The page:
Alright, aright. Time to fess up. Who here has been that person who has inadvertently left a water bottle or thermos filled with their drink of choice in their bag for the TSA security check? I have to be brutally honest, I come into this week’s fantasy post with a two-flight coffee thermos streak. The first time, I managed to chug the entire (hot) coffee down and slide over to the plastic bins without causing any panic or delay. The second time, I began to repeat my previous actions before a particular TSA agent leaned over and said, “You know, you can just pour that in the recycling bin. We don’t recycle anything here.” I will leave that airport anonymous.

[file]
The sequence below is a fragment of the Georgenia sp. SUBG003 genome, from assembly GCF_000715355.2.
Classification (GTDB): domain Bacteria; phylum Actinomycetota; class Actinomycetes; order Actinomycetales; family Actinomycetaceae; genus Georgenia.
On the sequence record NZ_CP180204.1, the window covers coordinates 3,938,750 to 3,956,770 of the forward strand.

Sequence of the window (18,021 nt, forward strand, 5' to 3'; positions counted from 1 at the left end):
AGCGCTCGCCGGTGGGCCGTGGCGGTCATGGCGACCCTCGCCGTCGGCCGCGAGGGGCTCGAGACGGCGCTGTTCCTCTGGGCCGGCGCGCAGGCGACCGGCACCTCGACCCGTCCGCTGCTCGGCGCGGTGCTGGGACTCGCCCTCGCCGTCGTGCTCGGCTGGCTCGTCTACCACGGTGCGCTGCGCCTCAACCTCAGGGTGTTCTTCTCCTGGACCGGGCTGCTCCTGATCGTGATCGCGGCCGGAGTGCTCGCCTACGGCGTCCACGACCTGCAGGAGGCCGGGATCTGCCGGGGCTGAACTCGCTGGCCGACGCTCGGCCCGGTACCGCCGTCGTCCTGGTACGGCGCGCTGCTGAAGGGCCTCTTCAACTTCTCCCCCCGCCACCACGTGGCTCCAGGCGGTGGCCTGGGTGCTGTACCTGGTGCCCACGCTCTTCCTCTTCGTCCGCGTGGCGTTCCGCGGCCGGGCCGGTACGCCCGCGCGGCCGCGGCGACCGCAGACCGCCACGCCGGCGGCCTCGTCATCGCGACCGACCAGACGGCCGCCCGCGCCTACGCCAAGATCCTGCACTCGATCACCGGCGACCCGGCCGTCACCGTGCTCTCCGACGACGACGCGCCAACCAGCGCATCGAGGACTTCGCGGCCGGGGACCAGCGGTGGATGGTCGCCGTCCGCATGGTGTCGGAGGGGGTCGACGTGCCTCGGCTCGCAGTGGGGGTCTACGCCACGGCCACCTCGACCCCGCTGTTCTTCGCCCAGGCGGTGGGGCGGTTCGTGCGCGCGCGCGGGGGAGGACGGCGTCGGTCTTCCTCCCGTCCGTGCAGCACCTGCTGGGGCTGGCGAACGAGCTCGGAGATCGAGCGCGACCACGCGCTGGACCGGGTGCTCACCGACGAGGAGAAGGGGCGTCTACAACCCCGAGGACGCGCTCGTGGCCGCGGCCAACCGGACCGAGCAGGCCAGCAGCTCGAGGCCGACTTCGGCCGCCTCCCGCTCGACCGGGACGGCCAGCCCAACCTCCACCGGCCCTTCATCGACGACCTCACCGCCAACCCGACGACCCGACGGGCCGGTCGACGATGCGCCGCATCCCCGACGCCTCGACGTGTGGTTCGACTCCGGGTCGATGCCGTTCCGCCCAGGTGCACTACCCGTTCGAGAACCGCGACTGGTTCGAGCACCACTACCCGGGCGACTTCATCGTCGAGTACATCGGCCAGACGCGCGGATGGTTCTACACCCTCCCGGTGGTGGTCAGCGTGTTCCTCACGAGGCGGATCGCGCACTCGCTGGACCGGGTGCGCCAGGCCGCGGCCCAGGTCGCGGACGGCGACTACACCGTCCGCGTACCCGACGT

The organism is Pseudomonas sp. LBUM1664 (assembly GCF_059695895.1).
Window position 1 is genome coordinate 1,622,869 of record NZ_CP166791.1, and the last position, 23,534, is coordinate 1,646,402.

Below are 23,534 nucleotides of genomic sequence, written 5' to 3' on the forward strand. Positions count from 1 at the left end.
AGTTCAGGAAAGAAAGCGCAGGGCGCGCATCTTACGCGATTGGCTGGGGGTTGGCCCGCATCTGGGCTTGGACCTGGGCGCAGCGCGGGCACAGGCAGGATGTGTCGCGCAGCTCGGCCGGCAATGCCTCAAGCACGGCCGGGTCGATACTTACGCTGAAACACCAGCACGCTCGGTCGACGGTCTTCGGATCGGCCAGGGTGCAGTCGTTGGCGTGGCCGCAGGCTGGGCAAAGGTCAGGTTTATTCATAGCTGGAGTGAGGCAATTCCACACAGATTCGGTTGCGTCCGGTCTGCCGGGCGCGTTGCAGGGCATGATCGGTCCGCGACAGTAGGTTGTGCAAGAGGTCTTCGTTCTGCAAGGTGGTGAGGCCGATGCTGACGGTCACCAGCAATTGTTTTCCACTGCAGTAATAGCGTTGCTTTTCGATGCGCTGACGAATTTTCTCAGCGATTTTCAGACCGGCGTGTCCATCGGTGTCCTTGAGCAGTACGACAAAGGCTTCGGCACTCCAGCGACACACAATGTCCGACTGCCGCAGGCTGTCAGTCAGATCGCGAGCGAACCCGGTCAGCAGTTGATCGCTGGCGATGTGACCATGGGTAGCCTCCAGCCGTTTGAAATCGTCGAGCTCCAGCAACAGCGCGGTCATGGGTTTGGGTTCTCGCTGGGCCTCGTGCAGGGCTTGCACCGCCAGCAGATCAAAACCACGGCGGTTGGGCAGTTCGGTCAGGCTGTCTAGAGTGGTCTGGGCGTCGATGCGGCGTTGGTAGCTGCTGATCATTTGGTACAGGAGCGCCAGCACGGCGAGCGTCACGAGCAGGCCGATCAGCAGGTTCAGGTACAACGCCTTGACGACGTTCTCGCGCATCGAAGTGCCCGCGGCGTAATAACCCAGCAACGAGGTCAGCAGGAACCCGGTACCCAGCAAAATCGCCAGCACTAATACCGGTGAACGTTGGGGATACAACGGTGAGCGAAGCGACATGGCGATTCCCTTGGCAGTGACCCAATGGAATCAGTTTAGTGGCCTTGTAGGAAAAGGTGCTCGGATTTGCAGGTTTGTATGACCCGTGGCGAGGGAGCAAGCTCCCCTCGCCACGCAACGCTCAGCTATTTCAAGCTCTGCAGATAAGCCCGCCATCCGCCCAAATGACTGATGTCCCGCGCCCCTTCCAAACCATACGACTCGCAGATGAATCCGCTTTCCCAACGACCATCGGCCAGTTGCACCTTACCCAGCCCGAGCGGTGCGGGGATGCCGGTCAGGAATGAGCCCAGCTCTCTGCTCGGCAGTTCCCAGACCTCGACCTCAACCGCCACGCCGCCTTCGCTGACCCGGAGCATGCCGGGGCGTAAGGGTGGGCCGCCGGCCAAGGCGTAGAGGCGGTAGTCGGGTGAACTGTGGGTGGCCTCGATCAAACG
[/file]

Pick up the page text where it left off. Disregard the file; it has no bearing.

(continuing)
While I did my absolute best not to crap my pants during the ensuing flight detailed in scenario No. 1, the latter situation provided me with an equally intriguing story. Scenario No. 2 also left me with a much better appetite and more bearable stomach composition as we cruised through the air. As a result of these strange experiences, the theme for this week’s prospect security check will not be so much who to pack (or unpack) for your fantasy journey, but how certain prospects might play into the meal you enjoy (or throw up, depending on how you fare in your league) on your fantasy baseball trek along the way.